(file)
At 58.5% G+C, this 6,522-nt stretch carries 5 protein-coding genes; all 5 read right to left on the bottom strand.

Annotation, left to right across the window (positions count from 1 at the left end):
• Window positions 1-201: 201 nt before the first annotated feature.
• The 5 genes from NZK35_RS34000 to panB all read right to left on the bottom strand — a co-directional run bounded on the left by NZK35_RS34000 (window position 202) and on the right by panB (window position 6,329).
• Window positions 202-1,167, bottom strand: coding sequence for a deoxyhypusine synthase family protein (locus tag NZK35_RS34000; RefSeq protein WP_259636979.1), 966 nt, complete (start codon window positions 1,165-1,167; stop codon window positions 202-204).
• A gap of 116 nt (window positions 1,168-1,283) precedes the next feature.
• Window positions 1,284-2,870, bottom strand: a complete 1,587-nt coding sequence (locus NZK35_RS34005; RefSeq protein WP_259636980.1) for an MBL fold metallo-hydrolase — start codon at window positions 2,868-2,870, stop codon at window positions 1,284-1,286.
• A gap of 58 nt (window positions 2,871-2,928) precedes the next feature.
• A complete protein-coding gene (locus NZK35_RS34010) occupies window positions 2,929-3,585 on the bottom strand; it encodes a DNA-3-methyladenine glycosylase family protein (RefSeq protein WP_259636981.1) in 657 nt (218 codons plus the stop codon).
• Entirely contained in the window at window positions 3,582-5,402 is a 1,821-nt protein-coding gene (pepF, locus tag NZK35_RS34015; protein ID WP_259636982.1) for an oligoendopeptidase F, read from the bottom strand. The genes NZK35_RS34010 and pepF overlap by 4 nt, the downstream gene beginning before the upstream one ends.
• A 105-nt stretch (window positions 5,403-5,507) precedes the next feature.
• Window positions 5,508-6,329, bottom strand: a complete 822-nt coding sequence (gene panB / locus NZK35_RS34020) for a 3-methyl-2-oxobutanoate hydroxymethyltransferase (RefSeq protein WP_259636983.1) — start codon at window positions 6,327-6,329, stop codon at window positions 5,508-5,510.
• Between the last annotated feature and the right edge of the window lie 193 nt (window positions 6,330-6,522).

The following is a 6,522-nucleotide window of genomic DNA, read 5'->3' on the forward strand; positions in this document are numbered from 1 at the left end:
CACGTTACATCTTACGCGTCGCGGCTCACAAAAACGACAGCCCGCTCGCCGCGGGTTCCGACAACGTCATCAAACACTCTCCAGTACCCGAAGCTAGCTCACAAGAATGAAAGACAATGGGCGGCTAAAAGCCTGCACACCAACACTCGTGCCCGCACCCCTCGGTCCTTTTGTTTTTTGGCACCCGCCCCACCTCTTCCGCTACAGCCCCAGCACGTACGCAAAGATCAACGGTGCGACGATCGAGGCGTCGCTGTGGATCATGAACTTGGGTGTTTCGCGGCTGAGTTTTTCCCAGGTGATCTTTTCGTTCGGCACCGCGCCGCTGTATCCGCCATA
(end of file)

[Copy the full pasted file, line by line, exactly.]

At 58.5% G+C, this 6,522-nt stretch carries 5 protein-coding genes; all 5 read right to left on the bottom strand.

Annotation, left to right across the window (positions count from 1 at the left end):
• Window positions 1-201: 201 nt before the first annotated feature.
• The 5 genes from NZK35_RS34000 to panB all read right to left on the bottom strand — a co-directional run bounded on the left by NZK35_RS34000 (window position 202) and on the right by panB (window position 6,329).
• Window positions 202-1,167, bottom strand: coding sequence for a deoxyhypusine synthase family protein (locus tag NZK35_RS34000; RefSeq protein WP_259636979.1), 966 nt, complete (start codon window positions 1,165-1,167; stop codon window positions 202-204).
• A gap of 116 nt (window positions 1,168-1,283) precedes the next feature.
• Window positions 1,284-2,870, bottom strand: a complete 1,587-nt coding sequence (locus NZK35_RS34005; RefSeq protein WP_259636980.1) for an MBL fold metallo-hydrolase — start codon at window positions 2,868-2,870, stop codon at window positions 1,284-1,286.
• A gap of 58 nt (window positions 2,871-2,928) precedes the next feature.
• A complete protein-coding gene (locus NZK35_RS34010) occupies window positions 2,929-3,585 on the bottom strand; it encodes a DNA-3-methyladenine glycosylase family protein (RefSeq protein WP_259636981.1) in 657 nt (218 codons plus the stop codon).
• Entirely contained in the window at window positions 3,582-5,402 is a 1,821-nt protein-coding gene (pepF, locus tag NZK35_RS34015; protein ID WP_259636982.1) for an oligoendopeptidase F, read from the bottom strand. The genes NZK35_RS34010 and pepF overlap by 4 nt, the downstream gene beginning before the upstream one ends.
• A 105-nt stretch (window positions 5,403-5,507) precedes the next feature.
• Window positions 5,508-6,329, bottom strand: a complete 822-nt coding sequence (gene panB / locus NZK35_RS34020) for a 3-methyl-2-oxobutanoate hydroxymethyltransferase (RefSeq protein WP_259636983.1) — start codon at window positions 6,327-6,329, stop codon at window positions 5,508-5,510.
• Between the last annotated feature and the right edge of the window lie 193 nt (window positions 6,330-6,522).

The following is a 6,522-nucleotide window of genomic DNA, read 5'->3' on the forward strand; positions in this document are numbered from 1 at the left end:
CACGTTACATCTTACGCGTCGCGGCTCACAAAAACGACAGCCCGCTCGCCGCGGGTTCCGACAACGTCATCAAACACTCTCCAGTACCCGAAGCTAGCTCACAAGAATGAAAGACAATGGGCGGCTAAAAGCCTGCACACCAACACTCGTGCCCGCACCCCTCGGTCCTTTTGTTTTTTGGCACCCGCCCCACCTCTTCCGCTACAGCCCCAGCACGTACGCAAAGATCAACGGTGCGACGATCGAGGCGTCGCTGTGGATCATGAACTTGGGTGTTTCGCGGCTGAGTTTTTCCCAGGTGATCTTTTCGTTCGGCACCGCGCCGCTGTATCCGCCATA